A network of 40 trails, including and six gladed trails, cut through the 249 acres at Shawnee Peak, which offers 98% snowmaking coverage. Slopes range from beginners to experts-only, with names such as Fat and Happy, Poacher's Paradise, and The Vain. The mountain also features three terrain parks—one of which is designed for children—brimming with air-bestowing features such as box jumps and the newly added BigAirBag. The five lifts that service these slopes run late into the evening for night skiing, which keeps 19 trails open and sometimes culminates in moon-lit ski races and whispered discussions about which famed 1924 skier is haunting the bathroom.
A more than 75-year-old ski school prepares visitors of all ages to tackle the mountain's slopes, while day-care providers watch over future skiers. In classes suited to adventurers as young as four years old, professionally trained instructors guide small groups of skiers and riders through basic to advanced techniques of skiing and snowboarding. Throughout each season, the resort hosts a variety of activities and events.
Pitter Patter touts a treasure chest's offerings, including children's clothing, books, accessories, toys, and more, within a cozy window-front shop. The selection of children's clothes, which spans sizes from preemies to 14/16 for girls and 6x/7 for boys, showcases brands such as Kissy Kissy, Zutano, and Isabella and Chloe. Ask the enthusiastic staff to assist in outfitting tots in unique yet practical kids wear, such as a multicolored cotton frock by CR Kids ($32.95) paired with a wide-brimmed beach hat for those unrelenting crib head days ($21.95). Prep pint-sized peeps for a decade of sandwich tradeoffs with a soft, dinosaur lunchbox ($17.95), or spruce up a lackluster bedroom—without commissioning a crayon artist—with feminine floral wall hooks ($16.95) or western-themed bookends ($20.95).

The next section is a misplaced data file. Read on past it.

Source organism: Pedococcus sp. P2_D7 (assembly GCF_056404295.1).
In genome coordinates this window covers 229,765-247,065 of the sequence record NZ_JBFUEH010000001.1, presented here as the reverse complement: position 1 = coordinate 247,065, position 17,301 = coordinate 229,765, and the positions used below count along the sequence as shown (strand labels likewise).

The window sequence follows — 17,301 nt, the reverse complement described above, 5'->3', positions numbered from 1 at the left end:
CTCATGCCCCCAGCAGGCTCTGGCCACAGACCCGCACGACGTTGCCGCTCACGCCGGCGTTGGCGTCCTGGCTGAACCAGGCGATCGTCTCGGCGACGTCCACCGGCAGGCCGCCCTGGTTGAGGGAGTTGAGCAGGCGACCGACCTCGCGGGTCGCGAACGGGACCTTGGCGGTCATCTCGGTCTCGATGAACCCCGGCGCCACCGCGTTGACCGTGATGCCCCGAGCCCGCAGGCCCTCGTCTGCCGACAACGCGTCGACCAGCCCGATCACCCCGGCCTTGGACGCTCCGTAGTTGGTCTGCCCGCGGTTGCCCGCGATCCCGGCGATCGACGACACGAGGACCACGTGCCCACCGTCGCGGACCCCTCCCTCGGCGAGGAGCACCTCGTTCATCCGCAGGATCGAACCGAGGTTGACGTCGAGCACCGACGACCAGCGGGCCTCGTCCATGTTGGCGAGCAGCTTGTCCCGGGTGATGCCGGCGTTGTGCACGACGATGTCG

The sparkle of vintage glass, the gleam of fire-polished spherules, and the bright colors of custom lucite beads, these are the tantalizing sights that meet the eye of a shopper walking into The Beadin' Path. To wander through the store’s wealth of beads is to wander through time itself. The collection is known for its vintage beads, and shoppers pass lucite spherules made between the ’60s and ’80s, raw metals saved from warehouses, and glass from West Germany nestled alongside fire-polished Czech beads. The wealth of textures and hues fuels creative minds, inspiring crafters to pick up vintage U.S.-made metal baubles and gemstones for nestling on cords, wiring into earrings, or stapling to the mailman’s lapel. In addition to enriching beaders’ stockpiles, The Beadin' Path also acquaints them with simple and advanced jewelry-making techniques during classes whose subjects range from wrapping leather to knotting pearls.
The connoisseurs at MacNab's Premium Tea stock more than 65 different tea varietals for every sipping occasion, from black tea for the morning to holiday blends specially concocted to repel Santa Claus's advances on Christmas Eve. At the shop, teas are divided into eight categories, ranging from black or oolong to green or earl grey. The staff also blends its own brews, such as Murray Tavern, which is based on a tea found singing karaoke in a 1700s gathering house.
After a summer spent paddling a cumbersome aluminum kayak through northern Canada, two college students founded Lincoln Canoe & Kayak in an effort to design a lighter, more ergonomic vessel. Although ownership has switched hands since the brand's inception in 1959, the company continues to craft lightweight canoes and kayaks from fiberglass, Kevlar, or carbon fiber. From their retail paddle shop in Freeport, they also corral new and experienced kayakers into tour and expedition groups that explore Casco Bay, Deer Isle, and Muscongus Bay. Skilled guides impart their knowledge of Maine's coast and lead paddlers to discover Maine’s myriad waterways, where no river, inlet, pond, or kiddie pool is off-limits.